Good week

Paul Johnson, Director of the Institute for Fiscal Studies

Elections frequently appear remote from reality. After all, politicians are seeking to convince you that they are the physical embodiment of virtue – while the other lot are utter charlatans and hypocrites. The IFS has not been alone in questioning that conclusion. But it has been the most acute and persistent critic. This week, their director Paul Johnson said that the UK had high debt, record taxation, subdued growth and struggling public services. He added that these facts were “largely ignored” by the two main party manifestos. His words – and the accusation of a conspiracy of silence – will endure beyond polling day.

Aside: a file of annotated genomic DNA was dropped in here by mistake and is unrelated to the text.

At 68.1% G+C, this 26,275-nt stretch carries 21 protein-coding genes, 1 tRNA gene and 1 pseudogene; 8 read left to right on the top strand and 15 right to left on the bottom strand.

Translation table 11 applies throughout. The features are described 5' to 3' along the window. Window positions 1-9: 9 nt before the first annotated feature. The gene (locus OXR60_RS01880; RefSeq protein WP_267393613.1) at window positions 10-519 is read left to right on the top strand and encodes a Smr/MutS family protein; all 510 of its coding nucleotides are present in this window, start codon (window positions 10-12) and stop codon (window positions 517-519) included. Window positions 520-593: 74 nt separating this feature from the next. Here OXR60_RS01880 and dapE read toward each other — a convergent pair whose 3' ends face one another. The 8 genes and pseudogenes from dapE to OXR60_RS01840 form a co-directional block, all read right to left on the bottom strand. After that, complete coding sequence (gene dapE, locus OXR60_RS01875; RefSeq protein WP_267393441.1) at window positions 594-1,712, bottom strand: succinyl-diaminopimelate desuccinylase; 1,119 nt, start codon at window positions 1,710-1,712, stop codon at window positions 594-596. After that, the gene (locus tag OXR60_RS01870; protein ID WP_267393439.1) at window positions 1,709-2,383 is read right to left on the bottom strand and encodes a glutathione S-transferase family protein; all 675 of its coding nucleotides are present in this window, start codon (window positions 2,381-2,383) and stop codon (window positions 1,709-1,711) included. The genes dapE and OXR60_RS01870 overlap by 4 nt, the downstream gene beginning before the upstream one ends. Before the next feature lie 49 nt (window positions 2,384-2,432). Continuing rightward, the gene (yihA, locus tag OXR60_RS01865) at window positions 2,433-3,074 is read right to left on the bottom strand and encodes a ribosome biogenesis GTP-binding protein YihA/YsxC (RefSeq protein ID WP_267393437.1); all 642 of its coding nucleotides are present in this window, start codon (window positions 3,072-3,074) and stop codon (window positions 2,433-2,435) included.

Bad week

Alister Jack, retiring Scottish Secretary

Alister Jack has his admirers. It is commonplace in Scottish Tory circles to say that he was right to get tough with the SNP by, for example, blocking Holyrood legislation. Part, it is said, of a more muscular Unionism. However, he landed in mildly warm water this week when he admitted he had placed bets on the date of the election. Two wagers lodged in March were lost – before, finally, he won in April by betting that polling would be between July and September. To be fair, he stressed he had no advance knowledge. Not alone, there, Alister, even in Cabinet. And, to be quite clear, his wagers were upon the date. Not the outcome.